How Do the Presidential Elections Work?

The 2020 presidential election is only a few months away, and U.S. citizens will find themselves casting a defining vote that will affect the future of the country.

The U.S. presidential election is held through an electoral college system. This differs from a simple majority rule used by over half of the world’s democracies, including France and Mexico. Dr. Rachel Myers, director of diversity and inclusion, said, “It’s worth a ‘refresher’ about the difference between the popular vote and the Electoral College. We are a school community that is global and not just national. We shouldn’t assume that everyone in the community fully understands how the election process in the United States works.”

According to the National Archives, “every state is allocated a number of votes equal to the number of senators and representatives in its U.S. Congressional delegation.” Then, according to the popular vote in that particular state, the electoral votes are either distributed accordingly, or all given to the victorious candidate. “American democracy is a tension between majority rule and minority rights,” said Mr. Thomas Drake, director of the Center for Global Understanding and Independent Thinking. Every U.S. president needs a majority of 270 out of 538 electoral votes to win the election. 

A common misconception is that the winner of a state in terms of the popular decision will mean they receive all the electoral votes for that state. Although it is common for the majority winner of a state to receive all of the state’s votes, Nebraska and Maine distribute their votes according to the popular opinion. Additionally, in the other 48 states and D.C., members of the Electoral College are not legally obliged to cast their vote for the popular candidate. The ones who vote for a candidate different from whom they were pledged to are called “faithless electors.” In the 2016 elections, there were seven faithless voters, two of whom defected from Trump and five from Clinton.

The Electoral College has overridden the popular decisions for two of the past three presidencies. In 2016, when Donald Trump lost to Hillary Clinton by three million popular votes, the margin was five times the size as the previous largest margin. With the upcoming 2020 elections, the Electoral College can override the popular vote again, potentially leading to similar outrage that followed the 2016 elections.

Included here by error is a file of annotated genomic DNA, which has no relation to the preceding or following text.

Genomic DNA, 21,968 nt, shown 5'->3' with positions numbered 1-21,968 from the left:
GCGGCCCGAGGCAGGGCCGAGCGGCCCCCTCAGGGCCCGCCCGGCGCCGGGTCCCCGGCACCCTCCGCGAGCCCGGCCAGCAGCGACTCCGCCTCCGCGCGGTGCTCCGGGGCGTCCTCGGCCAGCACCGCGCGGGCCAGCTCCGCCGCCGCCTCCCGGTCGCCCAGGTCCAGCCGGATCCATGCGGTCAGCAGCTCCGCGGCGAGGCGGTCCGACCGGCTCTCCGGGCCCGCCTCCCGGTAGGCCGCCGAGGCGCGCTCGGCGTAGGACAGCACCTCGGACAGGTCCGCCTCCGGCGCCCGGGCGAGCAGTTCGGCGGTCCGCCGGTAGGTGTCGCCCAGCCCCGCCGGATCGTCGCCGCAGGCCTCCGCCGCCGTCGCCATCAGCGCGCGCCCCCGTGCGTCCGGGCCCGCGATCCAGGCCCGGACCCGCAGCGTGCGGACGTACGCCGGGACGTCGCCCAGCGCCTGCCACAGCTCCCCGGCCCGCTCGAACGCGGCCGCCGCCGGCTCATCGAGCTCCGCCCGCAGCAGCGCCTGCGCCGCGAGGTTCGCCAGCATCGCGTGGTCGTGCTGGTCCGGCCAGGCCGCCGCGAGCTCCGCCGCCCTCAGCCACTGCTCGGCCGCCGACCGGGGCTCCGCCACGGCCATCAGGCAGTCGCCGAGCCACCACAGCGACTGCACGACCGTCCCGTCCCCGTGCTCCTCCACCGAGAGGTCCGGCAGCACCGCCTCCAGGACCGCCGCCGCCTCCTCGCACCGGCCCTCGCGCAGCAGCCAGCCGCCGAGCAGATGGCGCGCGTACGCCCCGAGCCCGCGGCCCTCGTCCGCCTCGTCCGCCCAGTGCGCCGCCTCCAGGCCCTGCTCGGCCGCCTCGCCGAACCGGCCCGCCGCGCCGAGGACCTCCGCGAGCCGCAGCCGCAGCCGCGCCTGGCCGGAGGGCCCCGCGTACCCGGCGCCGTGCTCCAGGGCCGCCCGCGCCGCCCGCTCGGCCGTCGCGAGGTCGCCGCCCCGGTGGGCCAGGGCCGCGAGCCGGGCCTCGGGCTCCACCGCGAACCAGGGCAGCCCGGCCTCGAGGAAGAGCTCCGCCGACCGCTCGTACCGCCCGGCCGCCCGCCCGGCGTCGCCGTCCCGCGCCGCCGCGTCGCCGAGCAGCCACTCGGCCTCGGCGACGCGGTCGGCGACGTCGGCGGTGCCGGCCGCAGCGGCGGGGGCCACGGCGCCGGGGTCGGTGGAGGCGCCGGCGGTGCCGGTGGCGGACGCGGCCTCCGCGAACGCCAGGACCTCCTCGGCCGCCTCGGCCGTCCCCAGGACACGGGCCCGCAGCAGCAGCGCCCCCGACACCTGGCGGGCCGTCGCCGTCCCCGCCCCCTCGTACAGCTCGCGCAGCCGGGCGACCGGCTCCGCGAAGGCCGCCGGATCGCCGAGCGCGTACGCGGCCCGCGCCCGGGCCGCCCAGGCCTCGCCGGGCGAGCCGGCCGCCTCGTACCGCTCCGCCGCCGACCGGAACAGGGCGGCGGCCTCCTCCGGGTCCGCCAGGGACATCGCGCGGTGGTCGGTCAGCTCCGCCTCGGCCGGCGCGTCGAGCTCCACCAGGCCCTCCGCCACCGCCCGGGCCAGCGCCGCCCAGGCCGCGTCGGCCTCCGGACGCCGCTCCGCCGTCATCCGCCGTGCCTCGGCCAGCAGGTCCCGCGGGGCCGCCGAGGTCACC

Fear has also grown in regards to the fact that the results of the election could push the growing partisan divide over the edge. Dr. Myers reflected on the impact this could have on the community: “There’s always a chance that elections can be divisive among communities such as ours. We have a myriad of political identities and if we don’t work on practicing civil discourse, meaning that understanding is at the core of our verbal exchanges, then we will have a more fractured community. We don’t have to agree with one another, but we need to be able to allow for respectful, open discourse.” 

Mr. Drake added, “The election will be a test of the political culture; in what ways is it supportive of rational discourse and critical examination of positions held by various candidates; that part of democracy is essential.”

The history of the Electoral College stems back to the founding of the United States. An original argument for the implementation of the Electoral College was the assumed incapability for the common folk to vote intelligently and informedly. The Electoral College was further cemented in U.S. history when James Madison shut down requests for a direct election, citing that the Northern states would be severely outnumbered in sheer population if slaves’ votes were tallied.1 The process has been relatively unaltered since then.

 Over the next few months, presidential candidates Joe Biden and President Trump will continue to campaign around the country, especially in the “swing” states, such as Florida, Michigan, and Virginia, that are often the difference between victory and defeat. Dr. Myers said, “Whoever is elected President of the United States has to make historic change—I’m talking F.D.R. ‘The New Deal’ type of moves—to guide us through relief, reform, and recovery from this pandemic. In fact, I think this is going to be the most important Presidential election I cast a vote for in my whole lifetime.” 

  1. https://time.com/4558510/electoral-college-history-slavery/